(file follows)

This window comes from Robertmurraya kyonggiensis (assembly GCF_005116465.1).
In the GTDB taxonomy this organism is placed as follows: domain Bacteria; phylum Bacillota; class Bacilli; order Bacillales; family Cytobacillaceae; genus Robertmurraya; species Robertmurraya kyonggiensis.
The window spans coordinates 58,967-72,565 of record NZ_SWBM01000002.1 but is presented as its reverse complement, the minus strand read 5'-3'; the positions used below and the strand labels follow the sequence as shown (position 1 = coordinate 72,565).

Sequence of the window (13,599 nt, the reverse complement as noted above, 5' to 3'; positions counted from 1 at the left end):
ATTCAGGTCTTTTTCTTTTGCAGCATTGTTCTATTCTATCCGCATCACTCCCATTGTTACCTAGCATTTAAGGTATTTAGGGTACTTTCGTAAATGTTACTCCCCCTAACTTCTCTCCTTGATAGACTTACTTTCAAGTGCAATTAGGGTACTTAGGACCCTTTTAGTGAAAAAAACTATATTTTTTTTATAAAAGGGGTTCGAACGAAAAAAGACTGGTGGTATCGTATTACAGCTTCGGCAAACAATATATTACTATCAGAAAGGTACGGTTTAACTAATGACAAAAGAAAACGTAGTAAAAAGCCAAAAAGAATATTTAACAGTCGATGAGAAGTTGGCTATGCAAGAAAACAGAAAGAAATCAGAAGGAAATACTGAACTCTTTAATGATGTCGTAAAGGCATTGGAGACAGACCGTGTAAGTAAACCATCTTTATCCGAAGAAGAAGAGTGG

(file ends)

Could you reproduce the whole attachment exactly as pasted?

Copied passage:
This window comes from Robertmurraya kyonggiensis (assembly GCF_005116465.1).
In the GTDB taxonomy this organism is placed as follows: domain Bacteria; phylum Bacillota; class Bacilli; order Bacillales; family Cytobacillaceae; genus Robertmurraya; species Robertmurraya kyonggiensis.
The window spans coordinates 58,967-72,565 of record NZ_SWBM01000002.1 but is presented as its reverse complement, the minus strand read 5'-3'; the positions used below and the strand labels follow the sequence as shown (position 1 = coordinate 72,565).

Sequence of the window (13,599 nt, the reverse complement as noted above, 5' to 3'; positions counted from 1 at the left end):
ATTCAGGTCTTTTTCTTTTGCAGCATTGTTCTATTCTATCCGCATCACTCCCATTGTTACCTAGCATTTAAGGTATTTAGGGTACTTTCGTAAATGTTACTCCCCCTAACTTCTCTCCTTGATAGACTTACTTTCAAGTGCAATTAGGGTACTTAGGACCCTTTTAGTGAAAAAAACTATATTTTTTTTATAAAAGGGGTTCGAACGAAAAAAGACTGGTGGTATCGTATTACAGCTTCGGCAAACAATATATTACTATCAGAAAGGTACGGTTTAACTAATGACAAAAGAAAACGTAGTAAAAAGCCAAAAAGAATATTTAACAGTCGATGAGAAGTTGGCTATGCAAGAAAACAGAAAGAAATCAGAAGGAAATACTGAACTCTTTAATGATGTCGTAAAGGCATTGGAGACAGACCGTGTAAGTAAACCATCTTTATCCGAAGAAGAAGAGTGG